I was dumbstruck. I had seen that old Maytag ad! It was a piano! Not an organ…
…The piano would have been given to Beulah after her parent’s house burned. When their house burned, there was so much confusion and pandemonium that the whole family ran out of the house and left the baby behind in its crib. A neighbor came in the back the door of the house to warn the family that the house was on fire, scooped the baby out of its bed, and emerged with it outside at about the same time that the family realized that no one had thought to grab the baby. Most of the Galt family heirlooms were lost in the fire.
When Thomas R. Galt gave the piano to Beulah in 1907, he was a poor man who moved his family once a year in search of work and of better land to farm. Given the piano’s size, it was not the most practical gift. It speaks, though, of a poor man’s dream to settle down, to plant roots, to gather his family around in harmony, to own something beautiful. When the Galts moved from Wichita Falls to Floydada, TX in 1910, the piano would have been roped inside one of the two wagons that moved the family. Its young mistress drove one wagon. The chickens swung in crates under the wagons while the cow walked along beside. Three years later the Galts picked up and moved from Floydada to Hale Center, TX, where they finally settled down. Their journey had originated in Farmingdale, IL where Beulah had been born, through Nebraska and Missouri into Texas. They were living the American dream, moving ever westward in search of a better life that was always just over the next hill. Hale Center, Texas was just over the last hill…
…Neither my mother-in-law nor her sister-in-law Jean remembered the year the Maytag ad appeared. I spent many years hunting it, and eventually found one for sale on the internet.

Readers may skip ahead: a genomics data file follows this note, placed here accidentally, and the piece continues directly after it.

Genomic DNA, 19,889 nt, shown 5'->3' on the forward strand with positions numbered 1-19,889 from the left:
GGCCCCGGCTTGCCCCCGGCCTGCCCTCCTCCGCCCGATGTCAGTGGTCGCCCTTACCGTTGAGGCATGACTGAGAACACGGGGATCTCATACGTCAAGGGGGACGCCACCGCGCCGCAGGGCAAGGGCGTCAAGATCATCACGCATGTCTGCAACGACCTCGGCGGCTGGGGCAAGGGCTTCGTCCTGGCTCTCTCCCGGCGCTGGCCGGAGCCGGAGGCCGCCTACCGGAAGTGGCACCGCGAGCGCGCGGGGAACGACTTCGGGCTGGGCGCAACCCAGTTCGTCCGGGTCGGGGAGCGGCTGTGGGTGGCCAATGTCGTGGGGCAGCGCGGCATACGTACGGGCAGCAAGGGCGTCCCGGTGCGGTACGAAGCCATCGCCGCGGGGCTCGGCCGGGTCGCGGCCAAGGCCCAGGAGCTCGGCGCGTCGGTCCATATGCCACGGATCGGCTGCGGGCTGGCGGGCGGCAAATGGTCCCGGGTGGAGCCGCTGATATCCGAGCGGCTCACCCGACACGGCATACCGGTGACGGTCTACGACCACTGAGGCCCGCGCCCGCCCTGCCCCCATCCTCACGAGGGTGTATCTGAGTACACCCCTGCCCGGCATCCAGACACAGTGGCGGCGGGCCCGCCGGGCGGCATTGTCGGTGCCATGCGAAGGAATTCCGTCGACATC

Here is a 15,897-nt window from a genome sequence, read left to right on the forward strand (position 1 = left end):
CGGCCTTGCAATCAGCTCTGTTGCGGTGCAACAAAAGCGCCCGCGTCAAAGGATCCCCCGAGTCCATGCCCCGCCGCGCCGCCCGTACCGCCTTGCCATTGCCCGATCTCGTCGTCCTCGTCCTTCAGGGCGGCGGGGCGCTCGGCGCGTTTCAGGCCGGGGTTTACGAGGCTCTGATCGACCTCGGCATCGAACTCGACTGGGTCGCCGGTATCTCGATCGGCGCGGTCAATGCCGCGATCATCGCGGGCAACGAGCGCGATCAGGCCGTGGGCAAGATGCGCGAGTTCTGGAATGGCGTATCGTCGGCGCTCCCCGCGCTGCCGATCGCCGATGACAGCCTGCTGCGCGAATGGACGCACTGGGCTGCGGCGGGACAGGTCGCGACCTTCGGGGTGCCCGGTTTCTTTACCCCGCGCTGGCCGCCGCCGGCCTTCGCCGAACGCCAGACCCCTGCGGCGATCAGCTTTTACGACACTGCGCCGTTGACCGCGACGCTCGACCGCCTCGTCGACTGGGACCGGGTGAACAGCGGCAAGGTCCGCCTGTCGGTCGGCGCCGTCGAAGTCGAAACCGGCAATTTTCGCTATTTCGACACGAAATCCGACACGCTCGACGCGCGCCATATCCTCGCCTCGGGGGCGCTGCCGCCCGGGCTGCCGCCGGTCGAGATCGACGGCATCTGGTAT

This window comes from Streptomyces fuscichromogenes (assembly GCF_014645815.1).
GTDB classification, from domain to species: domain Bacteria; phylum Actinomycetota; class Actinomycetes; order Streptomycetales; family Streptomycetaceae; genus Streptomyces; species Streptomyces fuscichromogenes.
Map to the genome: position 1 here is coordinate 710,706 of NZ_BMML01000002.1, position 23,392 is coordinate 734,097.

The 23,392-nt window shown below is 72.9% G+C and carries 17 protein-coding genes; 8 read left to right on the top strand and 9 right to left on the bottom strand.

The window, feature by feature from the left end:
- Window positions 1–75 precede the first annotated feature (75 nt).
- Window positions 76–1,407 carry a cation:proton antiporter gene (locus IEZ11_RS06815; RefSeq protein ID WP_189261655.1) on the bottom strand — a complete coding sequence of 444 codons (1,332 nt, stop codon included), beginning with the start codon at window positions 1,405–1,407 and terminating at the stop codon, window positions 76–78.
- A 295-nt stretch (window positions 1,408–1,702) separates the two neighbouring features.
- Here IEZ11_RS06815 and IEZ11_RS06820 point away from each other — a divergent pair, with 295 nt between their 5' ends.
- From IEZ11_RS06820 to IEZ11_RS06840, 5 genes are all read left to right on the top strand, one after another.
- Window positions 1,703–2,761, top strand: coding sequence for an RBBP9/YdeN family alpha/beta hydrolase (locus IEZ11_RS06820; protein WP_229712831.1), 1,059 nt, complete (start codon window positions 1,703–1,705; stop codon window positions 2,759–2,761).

Jean Graham’s letter to Maytag in 1972 was another Wholesome American tale of family and endurance:
“Now going on 13, that washer still faithfully turns out 10 or 12 loads a week.
For almost thirteen years now, her Maytag Washer has performed above and beyond the call of duty, reports Mrs. Jean Graham, Whittier, California.
'She has raised three boys with all their dirt and grime, and one husband with all his grease and oil,' says Mrs. Graham. 'Still, on Monday morning, she is ready to make my sheets and pillowcases put the neighbors’ to shame.'
According to Mrs. Graham, her Maytag has done it with few complaints. Just 3 repairs in all these years, and her hsuband made them himself.
'For this I have moved her across the country with me, talked to her about her troubles, burped her through her cycles, and treated her like the lady she is. After all, don’t we all grow old? I just hope I do as well as my Maytag,' concludes Mrs. Graham.
Of course, today you can get New Generation Maytags with all the latest features. A washer with a giant capacity tub. A Maytag Halo-of-Heat Dryer with Electric Control. Both have Maytag’s special Permanent-Press Cycle.
We don’t say all Maytags will equal the record Mrs. Graham’s had. But dependability is what we try to build into every Maytag Washer and Dryer."